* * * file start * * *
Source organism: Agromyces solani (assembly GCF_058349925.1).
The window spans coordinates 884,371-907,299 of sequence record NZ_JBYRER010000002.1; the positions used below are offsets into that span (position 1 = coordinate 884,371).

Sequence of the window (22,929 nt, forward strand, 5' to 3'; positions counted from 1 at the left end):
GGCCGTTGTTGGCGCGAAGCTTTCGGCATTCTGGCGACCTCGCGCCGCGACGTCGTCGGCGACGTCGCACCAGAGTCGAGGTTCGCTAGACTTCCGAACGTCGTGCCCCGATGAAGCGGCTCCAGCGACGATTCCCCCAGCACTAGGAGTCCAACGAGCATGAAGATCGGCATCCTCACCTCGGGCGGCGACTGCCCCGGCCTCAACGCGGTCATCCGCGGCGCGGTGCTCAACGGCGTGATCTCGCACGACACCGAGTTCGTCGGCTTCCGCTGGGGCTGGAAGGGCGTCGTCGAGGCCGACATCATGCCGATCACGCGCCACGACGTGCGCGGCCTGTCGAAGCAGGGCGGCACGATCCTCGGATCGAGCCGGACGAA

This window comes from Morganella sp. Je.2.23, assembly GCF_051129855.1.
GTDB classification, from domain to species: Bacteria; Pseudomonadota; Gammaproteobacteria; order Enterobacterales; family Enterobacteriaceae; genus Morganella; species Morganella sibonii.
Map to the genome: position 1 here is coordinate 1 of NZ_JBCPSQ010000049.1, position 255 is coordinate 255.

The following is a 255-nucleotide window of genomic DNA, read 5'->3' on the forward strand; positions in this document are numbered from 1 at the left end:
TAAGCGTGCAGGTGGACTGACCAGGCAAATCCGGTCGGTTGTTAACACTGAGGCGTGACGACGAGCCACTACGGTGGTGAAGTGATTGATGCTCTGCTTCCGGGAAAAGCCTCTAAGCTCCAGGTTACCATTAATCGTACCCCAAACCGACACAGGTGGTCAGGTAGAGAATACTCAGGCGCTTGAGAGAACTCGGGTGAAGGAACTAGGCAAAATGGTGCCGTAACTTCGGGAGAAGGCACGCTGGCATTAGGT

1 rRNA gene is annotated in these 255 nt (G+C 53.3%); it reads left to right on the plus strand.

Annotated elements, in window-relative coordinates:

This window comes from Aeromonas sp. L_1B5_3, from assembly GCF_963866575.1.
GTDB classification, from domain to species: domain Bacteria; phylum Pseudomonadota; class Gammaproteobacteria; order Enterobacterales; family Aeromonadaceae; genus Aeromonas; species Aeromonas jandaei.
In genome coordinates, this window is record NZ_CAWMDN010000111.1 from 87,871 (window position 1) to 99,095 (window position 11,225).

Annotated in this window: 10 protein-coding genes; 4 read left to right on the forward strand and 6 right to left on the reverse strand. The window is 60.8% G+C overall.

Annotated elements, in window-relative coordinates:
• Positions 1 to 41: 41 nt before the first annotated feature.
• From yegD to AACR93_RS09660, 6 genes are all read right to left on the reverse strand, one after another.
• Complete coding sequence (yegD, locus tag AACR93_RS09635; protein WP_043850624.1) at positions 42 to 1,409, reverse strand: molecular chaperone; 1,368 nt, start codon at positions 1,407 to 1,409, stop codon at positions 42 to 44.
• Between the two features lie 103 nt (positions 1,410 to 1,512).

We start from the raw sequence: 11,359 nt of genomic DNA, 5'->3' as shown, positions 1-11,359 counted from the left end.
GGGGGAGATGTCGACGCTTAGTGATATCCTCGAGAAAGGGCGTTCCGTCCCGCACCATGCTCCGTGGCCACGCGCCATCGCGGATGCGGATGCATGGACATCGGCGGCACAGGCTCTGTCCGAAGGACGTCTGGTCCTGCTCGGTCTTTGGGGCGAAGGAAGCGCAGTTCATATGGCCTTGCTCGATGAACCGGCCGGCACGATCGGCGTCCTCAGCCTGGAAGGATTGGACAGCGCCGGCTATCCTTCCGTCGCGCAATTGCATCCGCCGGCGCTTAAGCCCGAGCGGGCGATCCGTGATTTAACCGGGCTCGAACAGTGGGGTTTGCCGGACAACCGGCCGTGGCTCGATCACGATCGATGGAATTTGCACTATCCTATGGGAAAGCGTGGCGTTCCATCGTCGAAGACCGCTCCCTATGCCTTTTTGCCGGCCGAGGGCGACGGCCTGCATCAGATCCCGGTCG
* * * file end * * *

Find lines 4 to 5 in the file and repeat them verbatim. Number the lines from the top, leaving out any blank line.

GGCCGTTGTTGGCGCGAAGCTTTCGGCATTCTGGCGACCTCGCGCCGCGACGTCGTCGGCGACGTCGCACCAGAGTCGAGGTTCGCTAGACTTCCGAACGTCGTGCCCCGATGAAGCGGCTCCAGCGACGATTCCCCCAGCACTAGGAGTCCAACGAGCATGAAGATCGGCATCCTCACCTCGGGCGGCGACTGCCCCGGCCTCAACGCGGTCATCCGCGGCGCGGTGCTCAACGGCGTGATCTCGCACGACACCGAGTTCGTCGGCTTCCGCTGGGGCTGGAAGGGCGTCGTCGAGGCCGACATCATGCCGATCACGCGCCACGACGTGCGCGGCCTGTCGAAGCAGGGCGGCACGATCCTCGGATCGAGCCGGACGAA

This window comes from Morganella sp. Je.2.23, assembly GCF_051129855.1.